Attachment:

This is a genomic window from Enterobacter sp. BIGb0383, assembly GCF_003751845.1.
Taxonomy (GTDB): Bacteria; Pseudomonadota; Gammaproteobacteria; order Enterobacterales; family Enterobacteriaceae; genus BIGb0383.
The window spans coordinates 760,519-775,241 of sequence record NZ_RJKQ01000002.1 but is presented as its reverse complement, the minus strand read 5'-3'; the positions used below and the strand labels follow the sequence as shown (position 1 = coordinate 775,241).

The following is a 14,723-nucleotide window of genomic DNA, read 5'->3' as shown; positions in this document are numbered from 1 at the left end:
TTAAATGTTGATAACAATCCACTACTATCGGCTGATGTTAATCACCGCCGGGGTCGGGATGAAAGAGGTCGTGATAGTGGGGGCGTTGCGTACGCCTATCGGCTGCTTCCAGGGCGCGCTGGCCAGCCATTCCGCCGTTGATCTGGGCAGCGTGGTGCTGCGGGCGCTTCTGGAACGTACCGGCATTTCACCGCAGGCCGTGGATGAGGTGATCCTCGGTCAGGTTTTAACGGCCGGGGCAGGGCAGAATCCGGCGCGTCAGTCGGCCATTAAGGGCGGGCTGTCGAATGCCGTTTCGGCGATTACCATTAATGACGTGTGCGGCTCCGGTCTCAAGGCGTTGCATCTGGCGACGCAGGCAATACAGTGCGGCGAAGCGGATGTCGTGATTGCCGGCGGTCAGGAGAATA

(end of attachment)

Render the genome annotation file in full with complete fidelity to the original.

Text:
This is a genomic window from Enterobacter sp. BIGb0383, assembly GCF_003751845.1.
Taxonomy (GTDB): Bacteria; Pseudomonadota; Gammaproteobacteria; order Enterobacterales; family Enterobacteriaceae; genus BIGb0383.
The window spans coordinates 760,519-775,241 of sequence record NZ_RJKQ01000002.1 but is presented as its reverse complement, the minus strand read 5'-3'; the positions used below and the strand labels follow the sequence as shown (position 1 = coordinate 775,241).

The following is a 14,723-nucleotide window of genomic DNA, read 5'->3' as shown; positions in this document are numbered from 1 at the left end:
TTAAATGTTGATAACAATCCACTACTATCGGCTGATGTTAATCACCGCCGGGGTCGGGATGAAAGAGGTCGTGATAGTGGGGGCGTTGCGTACGCCTATCGGCTGCTTCCAGGGCGCGCTGGCCAGCCATTCCGCCGTTGATCTGGGCAGCGTGGTGCTGCGGGCGCTTCTGGAACGTACCGGCATTTCACCGCAGGCCGTGGATGAGGTGATCCTCGGTCAGGTTTTAACGGCCGGGGCAGGGCAGAATCCGGCGCGTCAGTCGGCCATTAAGGGCGGGCTGTCGAATGCCGTTTCGGCGATTACCATTAATGACGTGTGCGGCTCCGGTCTCAAGGCGTTGCATCTGGCGACGCAGGCAATACAGTGCGGCGAAGCGGATGTCGTGATTGCCGGCGGTCAGGAGAATA